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on 8 December 2017
Nothing wrong with the quality or delivery of the product. But one of the worst movies ever conceived. Pantomime acting at best.
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on 14 September 2017
slow movie
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on 29 April 2013
I managed to get the final seat in a screening of Sawney at Frightfest in London last August and I'm so glad I did. This is an excellent British horror with a fantastic true story/legend to back it up. There is plenty of gore for the gorehounds but there's also a good little story in there too.

David Hayman plays Sawney with such verve that I hope they manage to persuade him to reprise the role again, the rest of the cast did a great job too but for me the star of the show is Scotland itself - the scenery looks amazing and this is definitely one to own on Blu-Ray rather than just DVD. I'm a big fan of Frightfest and can't wait to hear the commentary from the director and Ian Rattray who organizes the festival, his first commentary I think

One of my favourite films of last year finally coming out on Blu-Ray...
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on 26 November 2013
A truly unique film; Sawney-Flesh of Man mixes gory horror with stunning scenery, and memorable characters that will stick with you long after they have wreaked havoc on your screen.

Despite some of the characters being utter cliches (the scruffy worn out detective, the tortured alcoholic journalist, the depraved inbred hill dwellers) most of the relatively unknown cast do a fine job.

The film was shot almost entirely in Scotland, and some of the scenery is absolutely stunning. The film is produced in such a way as to enhance the rugged beauty of the countryside, which is used frequently to add a mysterious and almost Gothic feel throughout. The scenes shot on the Cuillin mountains in the isle of Skye were particularly impressive.

Despite these good points, the film does succumb to predictable plot structures during its final quarter, and for such a unique and exciting film to trail off with one of those 'seen-this-a-thousand-times-before' type endings is a huge disappointment. It's almost as if the film-makers were just fed up and decided to rush the ending so they could go home for tea. I won't go into too much more detail, as I wouldn't want to spoil the storyline for anyone considering watching it.

And watch it you should, because despite its shortcomings towards the end, 'Sawney' is a great way to spend an evening with a few beers and some of your more twisted friends, and will remain firmly in my ever expanding horror collection for many years to come.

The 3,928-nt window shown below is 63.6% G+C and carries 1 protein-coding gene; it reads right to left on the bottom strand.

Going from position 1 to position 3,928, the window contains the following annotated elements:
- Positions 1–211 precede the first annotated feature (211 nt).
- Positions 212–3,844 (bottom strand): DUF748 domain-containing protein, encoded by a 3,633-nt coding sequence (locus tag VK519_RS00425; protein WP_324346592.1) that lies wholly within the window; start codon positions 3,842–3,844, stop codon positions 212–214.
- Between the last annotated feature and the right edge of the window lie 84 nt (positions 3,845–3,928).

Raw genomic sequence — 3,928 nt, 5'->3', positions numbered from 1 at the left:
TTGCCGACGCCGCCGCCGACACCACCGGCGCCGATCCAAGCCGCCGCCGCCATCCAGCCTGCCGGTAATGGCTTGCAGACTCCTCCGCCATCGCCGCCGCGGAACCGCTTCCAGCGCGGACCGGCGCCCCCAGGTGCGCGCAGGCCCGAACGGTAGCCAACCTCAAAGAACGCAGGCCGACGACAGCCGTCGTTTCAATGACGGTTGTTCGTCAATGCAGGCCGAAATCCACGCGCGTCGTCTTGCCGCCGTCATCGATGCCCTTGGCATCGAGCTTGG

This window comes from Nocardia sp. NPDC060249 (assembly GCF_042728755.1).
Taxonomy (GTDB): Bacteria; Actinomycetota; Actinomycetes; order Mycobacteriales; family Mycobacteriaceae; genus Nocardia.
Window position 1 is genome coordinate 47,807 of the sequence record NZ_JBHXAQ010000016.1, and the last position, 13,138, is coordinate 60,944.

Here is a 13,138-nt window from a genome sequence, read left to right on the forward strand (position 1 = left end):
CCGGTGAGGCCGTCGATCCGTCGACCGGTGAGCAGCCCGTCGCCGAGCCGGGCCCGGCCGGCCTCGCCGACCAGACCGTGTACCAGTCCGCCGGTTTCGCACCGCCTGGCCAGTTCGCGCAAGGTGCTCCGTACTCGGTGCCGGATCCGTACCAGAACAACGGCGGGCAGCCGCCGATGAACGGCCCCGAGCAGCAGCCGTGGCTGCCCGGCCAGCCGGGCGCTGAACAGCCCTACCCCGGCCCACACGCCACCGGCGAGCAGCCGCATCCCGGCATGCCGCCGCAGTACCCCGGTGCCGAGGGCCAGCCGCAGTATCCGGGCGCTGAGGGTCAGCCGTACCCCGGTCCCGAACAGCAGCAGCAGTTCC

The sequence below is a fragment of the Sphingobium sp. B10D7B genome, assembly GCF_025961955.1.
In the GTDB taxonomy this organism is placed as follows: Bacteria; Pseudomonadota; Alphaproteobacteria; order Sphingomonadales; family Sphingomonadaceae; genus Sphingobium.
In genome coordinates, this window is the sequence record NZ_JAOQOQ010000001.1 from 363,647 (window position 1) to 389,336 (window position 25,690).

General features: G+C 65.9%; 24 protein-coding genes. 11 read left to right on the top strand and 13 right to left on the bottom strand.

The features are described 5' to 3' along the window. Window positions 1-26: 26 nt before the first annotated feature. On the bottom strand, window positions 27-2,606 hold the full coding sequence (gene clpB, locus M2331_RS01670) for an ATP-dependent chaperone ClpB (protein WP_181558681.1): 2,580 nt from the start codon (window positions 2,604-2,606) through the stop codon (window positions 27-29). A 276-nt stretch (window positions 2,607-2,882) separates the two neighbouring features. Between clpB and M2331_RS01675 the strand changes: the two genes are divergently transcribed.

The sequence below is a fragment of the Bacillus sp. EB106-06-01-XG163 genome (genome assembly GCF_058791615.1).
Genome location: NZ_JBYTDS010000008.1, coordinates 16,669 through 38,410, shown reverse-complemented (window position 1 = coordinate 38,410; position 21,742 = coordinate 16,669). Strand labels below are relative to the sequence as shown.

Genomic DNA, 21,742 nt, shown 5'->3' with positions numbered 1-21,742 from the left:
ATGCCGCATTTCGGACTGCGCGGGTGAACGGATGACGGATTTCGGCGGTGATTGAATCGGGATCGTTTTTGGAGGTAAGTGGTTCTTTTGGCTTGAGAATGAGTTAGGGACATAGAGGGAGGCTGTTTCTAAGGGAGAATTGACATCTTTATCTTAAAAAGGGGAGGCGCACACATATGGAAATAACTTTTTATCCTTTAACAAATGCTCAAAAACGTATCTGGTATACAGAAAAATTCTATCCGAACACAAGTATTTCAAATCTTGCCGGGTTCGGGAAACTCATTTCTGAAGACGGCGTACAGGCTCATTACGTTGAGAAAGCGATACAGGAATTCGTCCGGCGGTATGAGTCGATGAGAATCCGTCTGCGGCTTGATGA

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on 27 February 2013
Saw this at the Glasgow Film Fest . Great film of its genre . For fans of real blood and gore with some very dark humour . Filmed in and around Aberdeen as well as beautiful scenic shots of Glencoe and Skye . Very impressive first feature film by young director Ricky Wood .
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on 1 September 2013
The legendary tale of the Scottish cannibal Sawney Bean has given inspiration to storytellers, literally, for centuries. Contemporary consumers of horror fiction will be familiar with such works as Jack Ketchum's novel Off Season and Wes Craven's The Hills Have Eyes which are both said to have been inspired by the story of Sawney Bean. I've been captivated by this legend since I was a child and recently, I've been eager to see Sawney: Flesh of Man, a 2012 modern retelling of the legend starring award-winning Scottish actor David Hayman (Trial & Retribution, Rob Roy, The Jackal).

For those not familiar with the tale, legend has it that Sawney Bean was the head of a 50 strong incestuous clan of cannibals who lived in a cave in Scotland in the 15th or 16th Century. This horrific brood survived by ambushing, robbing, murdering and cannibalising passers-by.
The tale goes that the murders attracted the attention of the King, who subsequently organised a hunting party, leading to the capture of the clan and their execution without trial. The males of the clan had their genitalia cut off, hands and feet severed and were allowed to bleed to death. The women and children were burnt alive.